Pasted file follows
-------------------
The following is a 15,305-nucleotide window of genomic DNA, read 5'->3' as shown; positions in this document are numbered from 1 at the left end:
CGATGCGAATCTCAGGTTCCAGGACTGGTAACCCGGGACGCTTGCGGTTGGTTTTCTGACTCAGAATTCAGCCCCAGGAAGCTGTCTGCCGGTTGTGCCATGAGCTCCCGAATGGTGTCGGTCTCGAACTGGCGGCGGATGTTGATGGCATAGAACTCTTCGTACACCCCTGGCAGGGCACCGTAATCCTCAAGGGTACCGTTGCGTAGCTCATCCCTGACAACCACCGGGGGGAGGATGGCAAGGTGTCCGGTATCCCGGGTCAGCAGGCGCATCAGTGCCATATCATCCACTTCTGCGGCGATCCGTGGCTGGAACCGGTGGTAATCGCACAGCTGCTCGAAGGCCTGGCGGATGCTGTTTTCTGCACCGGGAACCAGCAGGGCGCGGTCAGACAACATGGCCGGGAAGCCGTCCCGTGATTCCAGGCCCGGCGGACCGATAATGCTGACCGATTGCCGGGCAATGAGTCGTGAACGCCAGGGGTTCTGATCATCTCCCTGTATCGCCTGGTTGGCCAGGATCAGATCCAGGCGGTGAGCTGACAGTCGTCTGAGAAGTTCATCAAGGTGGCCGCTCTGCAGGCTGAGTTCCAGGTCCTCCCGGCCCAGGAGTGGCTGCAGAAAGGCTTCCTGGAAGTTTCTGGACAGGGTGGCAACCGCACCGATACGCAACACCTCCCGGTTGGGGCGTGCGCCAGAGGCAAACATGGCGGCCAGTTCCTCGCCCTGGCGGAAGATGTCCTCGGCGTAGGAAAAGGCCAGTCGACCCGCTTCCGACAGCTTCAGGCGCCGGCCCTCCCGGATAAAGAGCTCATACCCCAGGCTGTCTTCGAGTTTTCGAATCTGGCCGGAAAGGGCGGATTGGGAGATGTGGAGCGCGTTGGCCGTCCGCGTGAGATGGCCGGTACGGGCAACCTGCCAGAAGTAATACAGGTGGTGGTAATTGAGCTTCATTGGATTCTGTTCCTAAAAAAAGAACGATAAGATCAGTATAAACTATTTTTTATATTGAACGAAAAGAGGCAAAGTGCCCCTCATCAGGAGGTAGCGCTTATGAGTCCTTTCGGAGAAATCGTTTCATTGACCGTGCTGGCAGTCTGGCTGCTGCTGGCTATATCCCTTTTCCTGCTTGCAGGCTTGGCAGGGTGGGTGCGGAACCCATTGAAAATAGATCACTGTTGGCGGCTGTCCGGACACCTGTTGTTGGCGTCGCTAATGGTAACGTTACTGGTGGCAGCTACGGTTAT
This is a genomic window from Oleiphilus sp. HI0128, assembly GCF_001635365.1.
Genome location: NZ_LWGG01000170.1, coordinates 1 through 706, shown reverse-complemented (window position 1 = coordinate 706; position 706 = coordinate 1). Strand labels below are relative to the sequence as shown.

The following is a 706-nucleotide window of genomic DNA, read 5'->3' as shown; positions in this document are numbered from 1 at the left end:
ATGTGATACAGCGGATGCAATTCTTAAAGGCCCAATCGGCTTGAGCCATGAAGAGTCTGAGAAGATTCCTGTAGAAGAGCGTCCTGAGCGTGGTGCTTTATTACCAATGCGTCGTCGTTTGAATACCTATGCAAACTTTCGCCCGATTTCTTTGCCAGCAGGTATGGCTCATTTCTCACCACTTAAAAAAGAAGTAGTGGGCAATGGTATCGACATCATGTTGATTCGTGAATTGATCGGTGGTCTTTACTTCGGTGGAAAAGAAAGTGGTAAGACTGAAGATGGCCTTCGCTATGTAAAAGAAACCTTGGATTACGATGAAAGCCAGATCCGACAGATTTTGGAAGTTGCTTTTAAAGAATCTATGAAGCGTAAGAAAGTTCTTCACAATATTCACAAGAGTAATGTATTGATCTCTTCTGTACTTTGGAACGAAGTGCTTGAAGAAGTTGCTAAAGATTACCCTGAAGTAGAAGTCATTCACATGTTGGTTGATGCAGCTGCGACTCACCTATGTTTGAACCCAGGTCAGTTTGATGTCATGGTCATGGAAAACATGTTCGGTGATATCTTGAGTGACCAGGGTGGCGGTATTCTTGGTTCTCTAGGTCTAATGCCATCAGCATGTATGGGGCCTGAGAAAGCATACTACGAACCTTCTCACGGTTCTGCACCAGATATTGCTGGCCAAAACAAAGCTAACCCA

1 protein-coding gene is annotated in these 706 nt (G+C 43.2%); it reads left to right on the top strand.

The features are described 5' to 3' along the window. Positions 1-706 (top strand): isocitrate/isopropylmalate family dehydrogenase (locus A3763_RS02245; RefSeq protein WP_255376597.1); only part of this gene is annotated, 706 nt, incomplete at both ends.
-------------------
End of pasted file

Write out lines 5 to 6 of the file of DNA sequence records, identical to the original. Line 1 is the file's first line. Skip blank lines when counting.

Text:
The following is a 706-nucleotide window of genomic DNA, read 5'->3' as shown; positions in this document are numbered from 1 at the left end:
ATGTGATACAGCGGATGCAATTCTTAAAGGCCCAATCGGCTTGAGCCATGAAGAGTCTGAGAAGATTCCTGTAGAAGAGCGTCCTGAGCGTGGTGCTTTATTACCAATGCGTCGTCGTTTGAATACCTATGCAAACTTTCGCCCGATTTCTTTGCCAGCAGGTATGGCTCATTTCTCACCACTTAAAAAAGAAGTAGTGGGCAATGGTATCGACATCATGTTGATTCGTGAATTGATCGGTGGTCTTTACTTCGGTGGAAAAGAAAGTGGTAAGACTGAAGATGGCCTTCGCTATGTAAAAGAAACCTTGGATTACGATGAAAGCCAGATCCGACAGATTTTGGAAGTTGCTTTTAAAGAATCTATGAAGCGTAAGAAAGTTCTTCACAATATTCACAAGAGTAATGTATTGATCTCTTCTGTACTTTGGAACGAAGTGCTTGAAGAAGTTGCTAAAGATTACCCTGAAGTAGAAGTCATTCACATGTTGGTTGATGCAGCTGCGACTCACCTATGTTTGAACCCAGGTCAGTTTGATGTCATGGTCATGGAAAACATGTTCGGTGATATCTTGAGTGACCAGGGTGGCGGTATTCTTGGTTCTCTAGGTCTAATGCCATCAGCATGTATGGGGCCTGAGAAAGCATACTACGAACCTTCTCACGGTTCTGCACCAGATATTGCTGGCCAAAACAAAGCTAACCCA